A reply to "a comment on 'is having more channels really better? A model of competition among commercial television broadcasters' "

Yong Liu, Daniel S. Putler, Charles B. Weinberg

Research output: Contribution to journalReview article

4 Scopus citations

Abstract

Liu et al. [Liu, Y., D. S. Putler, C. B. Weinberg. 2004. Is having more channels really better? A model of competition among commercial television broadcasters. Marketing Sci. 23(1) 120-133] examine the television broadcast industry using a model in which profit-maximizing broadcasters seek to gain viewers by choosing the type of program to offer and by spending money to set program quality, allowing broadcasters to sell access to those viewers (through inserted advertisements) at a fixed rate per viewer. Wu and Chou [Wu, C., S. Chou. 2006. Commentary on "Is having more channels really better? A model of competition among commercial television broadcasters". Marketing Sci. 25(5) 541-545] argue that the duopoly result for a certain range of the cost parameter in Liu et al. is not a pure strategy Nash equilibrium. They further propose some modifications to the original model to restore Liu et al.'s results. In this reply, we demonstrate how a single strategy, not included in the strategy space of the Liu et al. duopoly model leads to the difference between our analysis and that of Wu and Chou. While we had intended to rule out this strategy, the text was not entirely clear on this issue; Wu and Chou's comment provides an opportunity to clarify the situation. We provide both empirical and theoretical support for excluding this strategy, which allows us to focus on the more plausible competitive situations in television broadcasting. We also reply to Wu and Chou's other comments on several issues, such as the relative importance of program type versus quality.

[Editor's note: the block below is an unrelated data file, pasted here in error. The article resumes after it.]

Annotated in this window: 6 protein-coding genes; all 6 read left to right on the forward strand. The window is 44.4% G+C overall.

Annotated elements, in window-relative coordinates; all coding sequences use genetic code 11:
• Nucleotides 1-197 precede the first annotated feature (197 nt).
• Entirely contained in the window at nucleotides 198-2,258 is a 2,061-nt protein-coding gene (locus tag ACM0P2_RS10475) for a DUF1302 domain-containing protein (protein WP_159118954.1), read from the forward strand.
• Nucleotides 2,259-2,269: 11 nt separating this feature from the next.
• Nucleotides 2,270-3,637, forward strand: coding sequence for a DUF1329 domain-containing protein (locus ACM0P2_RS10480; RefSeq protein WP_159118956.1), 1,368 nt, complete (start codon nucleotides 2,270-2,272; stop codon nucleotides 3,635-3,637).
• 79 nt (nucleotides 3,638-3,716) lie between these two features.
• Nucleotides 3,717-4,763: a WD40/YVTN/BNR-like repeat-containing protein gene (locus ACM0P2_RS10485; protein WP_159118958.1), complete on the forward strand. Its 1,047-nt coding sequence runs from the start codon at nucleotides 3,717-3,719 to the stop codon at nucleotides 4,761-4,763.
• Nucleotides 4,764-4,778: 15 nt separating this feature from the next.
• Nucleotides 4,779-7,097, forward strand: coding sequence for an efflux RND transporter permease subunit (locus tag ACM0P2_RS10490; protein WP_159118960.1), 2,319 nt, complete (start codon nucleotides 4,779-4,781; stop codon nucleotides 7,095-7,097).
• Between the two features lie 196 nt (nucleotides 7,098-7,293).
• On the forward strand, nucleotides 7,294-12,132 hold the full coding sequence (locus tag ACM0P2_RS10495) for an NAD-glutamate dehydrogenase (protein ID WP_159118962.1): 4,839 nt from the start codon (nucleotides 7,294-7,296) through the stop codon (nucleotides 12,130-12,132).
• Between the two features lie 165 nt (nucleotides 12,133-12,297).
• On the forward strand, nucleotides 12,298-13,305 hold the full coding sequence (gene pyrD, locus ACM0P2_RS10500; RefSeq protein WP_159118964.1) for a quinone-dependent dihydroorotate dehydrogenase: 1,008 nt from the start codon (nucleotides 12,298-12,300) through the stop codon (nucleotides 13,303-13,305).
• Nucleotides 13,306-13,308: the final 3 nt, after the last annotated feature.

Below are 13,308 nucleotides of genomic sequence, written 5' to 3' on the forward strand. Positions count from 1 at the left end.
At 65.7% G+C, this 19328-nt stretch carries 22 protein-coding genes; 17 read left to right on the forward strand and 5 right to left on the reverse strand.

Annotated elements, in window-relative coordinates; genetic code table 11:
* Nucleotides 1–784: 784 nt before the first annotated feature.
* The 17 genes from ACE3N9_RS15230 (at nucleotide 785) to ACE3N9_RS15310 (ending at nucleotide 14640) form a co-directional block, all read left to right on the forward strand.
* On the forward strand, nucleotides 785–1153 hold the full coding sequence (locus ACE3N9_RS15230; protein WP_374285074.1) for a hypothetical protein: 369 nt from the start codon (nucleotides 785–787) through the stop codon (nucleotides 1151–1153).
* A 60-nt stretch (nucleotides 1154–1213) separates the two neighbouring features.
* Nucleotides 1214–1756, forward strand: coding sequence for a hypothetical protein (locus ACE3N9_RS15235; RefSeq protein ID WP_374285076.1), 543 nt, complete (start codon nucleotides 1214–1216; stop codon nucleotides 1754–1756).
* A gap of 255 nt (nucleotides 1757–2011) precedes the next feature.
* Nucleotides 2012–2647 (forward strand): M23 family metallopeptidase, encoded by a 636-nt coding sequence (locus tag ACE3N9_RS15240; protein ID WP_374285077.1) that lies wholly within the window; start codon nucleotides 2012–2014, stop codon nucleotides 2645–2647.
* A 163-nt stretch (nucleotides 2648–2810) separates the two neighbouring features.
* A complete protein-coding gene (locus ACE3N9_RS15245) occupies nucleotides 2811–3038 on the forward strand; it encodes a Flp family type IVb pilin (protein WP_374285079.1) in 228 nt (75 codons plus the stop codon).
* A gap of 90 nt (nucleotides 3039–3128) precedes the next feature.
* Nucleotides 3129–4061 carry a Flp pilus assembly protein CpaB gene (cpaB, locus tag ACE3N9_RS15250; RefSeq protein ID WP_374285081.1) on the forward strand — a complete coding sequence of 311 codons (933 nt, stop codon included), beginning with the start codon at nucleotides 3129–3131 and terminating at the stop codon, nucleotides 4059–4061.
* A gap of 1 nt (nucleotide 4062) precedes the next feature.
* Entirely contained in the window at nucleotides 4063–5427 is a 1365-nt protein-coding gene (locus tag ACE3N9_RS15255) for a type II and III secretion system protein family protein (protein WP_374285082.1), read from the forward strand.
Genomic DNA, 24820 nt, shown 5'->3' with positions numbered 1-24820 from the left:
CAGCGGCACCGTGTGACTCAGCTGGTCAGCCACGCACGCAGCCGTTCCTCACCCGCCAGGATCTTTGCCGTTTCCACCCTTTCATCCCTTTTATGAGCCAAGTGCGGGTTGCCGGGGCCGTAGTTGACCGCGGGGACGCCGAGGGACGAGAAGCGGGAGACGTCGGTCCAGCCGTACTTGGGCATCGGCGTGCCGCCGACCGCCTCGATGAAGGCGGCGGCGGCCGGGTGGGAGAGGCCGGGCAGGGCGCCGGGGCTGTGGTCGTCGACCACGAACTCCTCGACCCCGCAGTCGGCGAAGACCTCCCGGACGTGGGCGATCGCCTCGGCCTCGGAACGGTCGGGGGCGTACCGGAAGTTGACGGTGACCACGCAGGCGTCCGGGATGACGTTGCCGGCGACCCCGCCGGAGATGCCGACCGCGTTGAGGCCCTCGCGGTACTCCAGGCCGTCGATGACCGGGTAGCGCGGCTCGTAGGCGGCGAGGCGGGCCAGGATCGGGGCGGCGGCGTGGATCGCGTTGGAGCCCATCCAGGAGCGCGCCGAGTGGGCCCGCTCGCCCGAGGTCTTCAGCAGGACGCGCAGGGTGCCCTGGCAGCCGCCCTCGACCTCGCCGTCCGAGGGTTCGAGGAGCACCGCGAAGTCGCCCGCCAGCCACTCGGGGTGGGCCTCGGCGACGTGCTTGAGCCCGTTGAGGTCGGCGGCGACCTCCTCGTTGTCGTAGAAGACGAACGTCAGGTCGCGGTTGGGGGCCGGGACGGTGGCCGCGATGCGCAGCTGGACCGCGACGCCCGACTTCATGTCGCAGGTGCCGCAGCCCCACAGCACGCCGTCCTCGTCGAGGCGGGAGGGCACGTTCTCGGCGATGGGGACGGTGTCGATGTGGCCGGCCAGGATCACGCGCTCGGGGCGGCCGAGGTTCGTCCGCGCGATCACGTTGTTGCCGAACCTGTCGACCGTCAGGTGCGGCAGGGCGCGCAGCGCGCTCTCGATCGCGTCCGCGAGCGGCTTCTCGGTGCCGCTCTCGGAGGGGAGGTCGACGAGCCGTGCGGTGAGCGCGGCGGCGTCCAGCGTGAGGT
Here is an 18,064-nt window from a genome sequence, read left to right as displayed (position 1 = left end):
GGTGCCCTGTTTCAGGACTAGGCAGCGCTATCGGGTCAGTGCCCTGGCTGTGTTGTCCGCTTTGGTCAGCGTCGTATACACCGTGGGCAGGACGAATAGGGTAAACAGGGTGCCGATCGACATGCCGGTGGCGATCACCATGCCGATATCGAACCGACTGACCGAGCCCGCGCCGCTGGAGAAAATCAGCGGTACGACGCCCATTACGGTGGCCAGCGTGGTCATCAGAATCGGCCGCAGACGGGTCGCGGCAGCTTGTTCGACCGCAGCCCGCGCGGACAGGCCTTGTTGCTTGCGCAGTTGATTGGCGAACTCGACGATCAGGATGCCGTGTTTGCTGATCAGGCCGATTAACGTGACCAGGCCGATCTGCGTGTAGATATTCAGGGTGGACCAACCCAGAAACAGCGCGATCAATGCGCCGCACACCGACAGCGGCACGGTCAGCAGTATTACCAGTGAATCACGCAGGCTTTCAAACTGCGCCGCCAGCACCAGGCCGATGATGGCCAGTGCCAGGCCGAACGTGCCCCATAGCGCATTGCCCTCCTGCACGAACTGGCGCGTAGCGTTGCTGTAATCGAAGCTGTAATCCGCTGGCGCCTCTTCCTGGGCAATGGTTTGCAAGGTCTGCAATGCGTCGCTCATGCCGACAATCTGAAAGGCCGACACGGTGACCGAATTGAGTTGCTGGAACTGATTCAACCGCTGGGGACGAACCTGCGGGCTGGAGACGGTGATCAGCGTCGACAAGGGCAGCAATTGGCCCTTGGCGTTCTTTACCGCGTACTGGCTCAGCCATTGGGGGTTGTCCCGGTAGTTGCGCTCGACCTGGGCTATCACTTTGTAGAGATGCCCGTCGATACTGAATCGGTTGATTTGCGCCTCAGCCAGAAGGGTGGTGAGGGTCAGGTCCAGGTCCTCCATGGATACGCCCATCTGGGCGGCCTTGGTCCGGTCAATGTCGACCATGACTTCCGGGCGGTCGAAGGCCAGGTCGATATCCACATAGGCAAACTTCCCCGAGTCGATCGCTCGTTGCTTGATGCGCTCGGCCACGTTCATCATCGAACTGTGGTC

Original languageEnglish (US)
Pages (from-to)543-546
Number of pages4
JournalMarketing Science
Volume25
Issue number5
DOIs
StatePublished - Sep 1 2006
Externally publishedYes

Keywords

  • Competition
  • Competitive strategy
  • Entertainment marketing
  • Game theory
  • Market structure
  • Media
  • Product policy

ASJC Scopus subject areas

  • Business and International Management
  • Marketing

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